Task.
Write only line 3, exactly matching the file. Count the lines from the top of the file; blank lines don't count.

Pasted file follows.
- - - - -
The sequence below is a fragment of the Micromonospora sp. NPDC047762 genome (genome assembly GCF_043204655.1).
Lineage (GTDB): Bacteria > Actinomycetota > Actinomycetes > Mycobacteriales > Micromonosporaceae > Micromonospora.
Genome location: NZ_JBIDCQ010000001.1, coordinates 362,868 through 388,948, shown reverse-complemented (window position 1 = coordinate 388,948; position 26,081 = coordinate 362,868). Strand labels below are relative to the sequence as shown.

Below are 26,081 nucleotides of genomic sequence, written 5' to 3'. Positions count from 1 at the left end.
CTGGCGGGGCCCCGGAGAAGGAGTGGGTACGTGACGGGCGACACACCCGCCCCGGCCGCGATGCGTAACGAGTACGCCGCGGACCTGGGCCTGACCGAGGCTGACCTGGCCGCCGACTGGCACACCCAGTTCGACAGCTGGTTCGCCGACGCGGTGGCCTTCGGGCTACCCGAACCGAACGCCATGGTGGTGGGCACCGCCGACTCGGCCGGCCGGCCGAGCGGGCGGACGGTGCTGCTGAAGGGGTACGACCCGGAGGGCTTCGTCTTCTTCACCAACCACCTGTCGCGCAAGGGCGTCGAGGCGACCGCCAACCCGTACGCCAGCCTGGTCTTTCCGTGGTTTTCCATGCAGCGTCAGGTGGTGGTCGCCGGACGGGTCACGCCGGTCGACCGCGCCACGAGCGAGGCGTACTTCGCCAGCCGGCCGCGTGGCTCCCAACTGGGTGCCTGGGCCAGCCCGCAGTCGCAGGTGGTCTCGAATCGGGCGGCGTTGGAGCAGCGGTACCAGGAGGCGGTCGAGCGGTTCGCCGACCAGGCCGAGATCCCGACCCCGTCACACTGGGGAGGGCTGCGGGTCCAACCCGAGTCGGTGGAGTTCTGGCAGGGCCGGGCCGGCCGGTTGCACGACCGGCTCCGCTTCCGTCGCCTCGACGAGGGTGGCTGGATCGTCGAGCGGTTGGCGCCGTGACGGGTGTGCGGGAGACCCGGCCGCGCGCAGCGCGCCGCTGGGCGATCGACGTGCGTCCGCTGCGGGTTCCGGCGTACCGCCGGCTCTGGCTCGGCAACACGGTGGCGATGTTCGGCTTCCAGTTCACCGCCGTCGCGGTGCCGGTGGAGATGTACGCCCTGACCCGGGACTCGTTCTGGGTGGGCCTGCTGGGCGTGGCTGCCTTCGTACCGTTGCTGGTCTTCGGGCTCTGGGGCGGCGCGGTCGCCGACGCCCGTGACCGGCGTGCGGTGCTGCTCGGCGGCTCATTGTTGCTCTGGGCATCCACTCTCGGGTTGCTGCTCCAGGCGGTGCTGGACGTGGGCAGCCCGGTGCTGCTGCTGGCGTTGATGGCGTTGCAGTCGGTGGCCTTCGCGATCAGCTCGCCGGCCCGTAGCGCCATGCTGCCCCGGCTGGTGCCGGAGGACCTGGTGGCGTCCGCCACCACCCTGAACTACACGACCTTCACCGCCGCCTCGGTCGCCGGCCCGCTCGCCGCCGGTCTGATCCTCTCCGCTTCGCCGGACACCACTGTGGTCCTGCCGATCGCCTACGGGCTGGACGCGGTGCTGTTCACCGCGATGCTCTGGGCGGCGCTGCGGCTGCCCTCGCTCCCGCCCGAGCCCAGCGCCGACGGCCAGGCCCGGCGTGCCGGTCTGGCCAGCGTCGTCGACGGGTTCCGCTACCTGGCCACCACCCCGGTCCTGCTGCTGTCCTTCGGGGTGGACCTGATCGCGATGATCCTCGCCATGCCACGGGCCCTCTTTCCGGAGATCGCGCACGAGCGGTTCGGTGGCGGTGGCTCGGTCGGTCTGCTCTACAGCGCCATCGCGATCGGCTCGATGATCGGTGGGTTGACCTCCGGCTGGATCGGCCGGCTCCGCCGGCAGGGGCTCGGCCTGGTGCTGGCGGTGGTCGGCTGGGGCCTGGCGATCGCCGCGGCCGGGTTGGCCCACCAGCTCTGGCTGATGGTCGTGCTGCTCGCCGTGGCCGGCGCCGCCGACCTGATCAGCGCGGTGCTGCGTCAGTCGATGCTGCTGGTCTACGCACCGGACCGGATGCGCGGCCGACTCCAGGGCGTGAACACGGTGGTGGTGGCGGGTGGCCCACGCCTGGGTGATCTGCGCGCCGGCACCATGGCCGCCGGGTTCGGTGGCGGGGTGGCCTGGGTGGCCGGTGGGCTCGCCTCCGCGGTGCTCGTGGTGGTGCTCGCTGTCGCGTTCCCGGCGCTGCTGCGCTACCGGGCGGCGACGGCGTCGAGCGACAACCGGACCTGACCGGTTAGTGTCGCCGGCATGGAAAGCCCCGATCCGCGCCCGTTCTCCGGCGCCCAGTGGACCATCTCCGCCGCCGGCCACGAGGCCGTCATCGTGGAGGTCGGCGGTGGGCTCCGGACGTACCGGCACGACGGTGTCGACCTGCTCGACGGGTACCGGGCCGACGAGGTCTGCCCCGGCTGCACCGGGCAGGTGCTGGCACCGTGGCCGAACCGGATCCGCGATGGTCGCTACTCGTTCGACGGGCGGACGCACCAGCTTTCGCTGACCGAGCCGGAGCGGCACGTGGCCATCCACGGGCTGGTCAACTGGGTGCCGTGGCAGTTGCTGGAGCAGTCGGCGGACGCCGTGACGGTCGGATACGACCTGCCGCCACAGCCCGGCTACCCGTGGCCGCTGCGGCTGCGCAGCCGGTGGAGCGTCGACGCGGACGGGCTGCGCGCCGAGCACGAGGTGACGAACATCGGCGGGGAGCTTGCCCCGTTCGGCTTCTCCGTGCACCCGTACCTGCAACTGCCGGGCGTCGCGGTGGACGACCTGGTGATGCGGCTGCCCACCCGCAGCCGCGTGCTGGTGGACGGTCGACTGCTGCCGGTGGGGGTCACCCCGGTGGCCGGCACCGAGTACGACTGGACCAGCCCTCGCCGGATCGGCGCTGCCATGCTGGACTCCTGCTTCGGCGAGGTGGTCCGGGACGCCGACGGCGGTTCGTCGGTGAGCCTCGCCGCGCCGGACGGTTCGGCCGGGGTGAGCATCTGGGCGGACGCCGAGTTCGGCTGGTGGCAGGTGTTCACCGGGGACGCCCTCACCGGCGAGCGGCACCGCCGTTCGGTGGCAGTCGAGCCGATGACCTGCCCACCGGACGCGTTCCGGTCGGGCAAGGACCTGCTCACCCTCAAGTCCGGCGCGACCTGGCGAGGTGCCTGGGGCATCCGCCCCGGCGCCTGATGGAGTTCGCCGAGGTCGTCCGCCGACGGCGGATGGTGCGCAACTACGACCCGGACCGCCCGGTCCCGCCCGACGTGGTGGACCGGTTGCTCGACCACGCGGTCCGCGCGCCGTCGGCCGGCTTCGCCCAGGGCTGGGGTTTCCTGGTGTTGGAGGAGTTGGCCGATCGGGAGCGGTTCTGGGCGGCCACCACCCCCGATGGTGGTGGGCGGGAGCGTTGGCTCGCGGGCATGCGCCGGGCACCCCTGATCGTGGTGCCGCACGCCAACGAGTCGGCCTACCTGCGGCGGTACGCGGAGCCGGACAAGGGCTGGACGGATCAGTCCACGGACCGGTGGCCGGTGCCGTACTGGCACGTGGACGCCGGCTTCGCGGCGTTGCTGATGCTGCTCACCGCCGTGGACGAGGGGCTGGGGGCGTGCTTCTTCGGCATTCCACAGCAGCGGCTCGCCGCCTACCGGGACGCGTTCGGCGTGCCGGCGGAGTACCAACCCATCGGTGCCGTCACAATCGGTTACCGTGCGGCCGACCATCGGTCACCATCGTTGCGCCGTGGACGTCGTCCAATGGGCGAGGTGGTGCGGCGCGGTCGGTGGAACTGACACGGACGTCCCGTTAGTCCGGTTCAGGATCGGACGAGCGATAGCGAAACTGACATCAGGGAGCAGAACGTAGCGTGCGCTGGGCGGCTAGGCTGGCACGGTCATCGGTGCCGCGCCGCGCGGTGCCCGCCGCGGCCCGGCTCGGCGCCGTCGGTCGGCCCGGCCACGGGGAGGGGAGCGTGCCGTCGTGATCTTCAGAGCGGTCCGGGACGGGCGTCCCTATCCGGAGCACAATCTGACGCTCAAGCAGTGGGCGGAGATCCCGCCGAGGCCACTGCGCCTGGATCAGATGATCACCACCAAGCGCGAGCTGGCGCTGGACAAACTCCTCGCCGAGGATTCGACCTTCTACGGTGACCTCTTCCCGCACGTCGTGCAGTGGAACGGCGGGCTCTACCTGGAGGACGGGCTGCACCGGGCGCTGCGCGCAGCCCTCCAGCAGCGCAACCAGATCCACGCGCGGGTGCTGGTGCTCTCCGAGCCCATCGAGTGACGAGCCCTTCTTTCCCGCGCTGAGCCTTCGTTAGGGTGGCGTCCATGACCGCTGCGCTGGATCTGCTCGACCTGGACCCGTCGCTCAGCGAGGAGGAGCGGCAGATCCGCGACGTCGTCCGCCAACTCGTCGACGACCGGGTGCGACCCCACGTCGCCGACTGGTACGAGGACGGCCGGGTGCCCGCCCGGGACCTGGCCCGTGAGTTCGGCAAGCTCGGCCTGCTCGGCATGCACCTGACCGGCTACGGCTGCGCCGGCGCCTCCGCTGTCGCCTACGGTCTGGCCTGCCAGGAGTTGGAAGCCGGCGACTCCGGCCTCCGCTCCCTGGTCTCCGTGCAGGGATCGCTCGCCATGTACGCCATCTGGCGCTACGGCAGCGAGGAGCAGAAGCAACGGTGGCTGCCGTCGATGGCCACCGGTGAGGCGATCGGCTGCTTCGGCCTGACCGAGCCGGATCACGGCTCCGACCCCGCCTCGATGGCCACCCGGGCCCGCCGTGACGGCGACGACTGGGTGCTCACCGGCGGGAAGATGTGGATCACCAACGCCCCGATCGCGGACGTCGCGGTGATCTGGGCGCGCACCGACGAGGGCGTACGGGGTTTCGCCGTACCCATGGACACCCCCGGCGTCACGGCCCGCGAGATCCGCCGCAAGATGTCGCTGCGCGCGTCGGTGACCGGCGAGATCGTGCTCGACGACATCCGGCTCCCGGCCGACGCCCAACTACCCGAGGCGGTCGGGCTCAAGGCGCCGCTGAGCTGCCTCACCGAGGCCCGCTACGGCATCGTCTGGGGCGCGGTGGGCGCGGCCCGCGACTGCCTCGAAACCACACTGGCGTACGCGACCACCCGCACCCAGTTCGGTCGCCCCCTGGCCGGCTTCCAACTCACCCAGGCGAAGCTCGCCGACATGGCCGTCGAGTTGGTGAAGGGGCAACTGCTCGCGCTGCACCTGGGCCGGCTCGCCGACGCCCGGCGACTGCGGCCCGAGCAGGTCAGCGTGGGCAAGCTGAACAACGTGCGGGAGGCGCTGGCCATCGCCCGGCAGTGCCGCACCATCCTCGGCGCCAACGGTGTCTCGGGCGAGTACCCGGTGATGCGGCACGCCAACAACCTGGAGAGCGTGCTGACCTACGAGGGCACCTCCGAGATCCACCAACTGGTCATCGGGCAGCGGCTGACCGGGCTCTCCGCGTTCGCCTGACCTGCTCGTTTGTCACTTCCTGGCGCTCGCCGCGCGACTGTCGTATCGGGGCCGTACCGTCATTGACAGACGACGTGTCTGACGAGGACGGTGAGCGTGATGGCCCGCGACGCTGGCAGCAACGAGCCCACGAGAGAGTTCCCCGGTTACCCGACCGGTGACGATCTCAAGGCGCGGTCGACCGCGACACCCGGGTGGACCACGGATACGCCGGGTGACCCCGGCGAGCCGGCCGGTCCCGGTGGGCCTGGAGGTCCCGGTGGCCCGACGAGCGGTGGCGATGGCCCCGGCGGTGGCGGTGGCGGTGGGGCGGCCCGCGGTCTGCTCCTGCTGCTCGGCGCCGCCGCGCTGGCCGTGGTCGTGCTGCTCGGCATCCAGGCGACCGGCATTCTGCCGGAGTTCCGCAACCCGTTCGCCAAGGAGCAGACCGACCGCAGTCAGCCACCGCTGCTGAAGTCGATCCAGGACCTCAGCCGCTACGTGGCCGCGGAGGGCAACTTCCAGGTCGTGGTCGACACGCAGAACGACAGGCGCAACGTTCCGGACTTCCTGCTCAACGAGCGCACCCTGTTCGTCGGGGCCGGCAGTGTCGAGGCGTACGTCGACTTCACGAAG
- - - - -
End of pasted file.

Genome location: NZ_JBIDCQ010000001.1, coordinates 362,868 through 388,948, shown reverse-complemented (window position 1 = coordinate 388,948; position 26,081 = coordinate 362,868). Strand labels below are relative to the sequence as shown.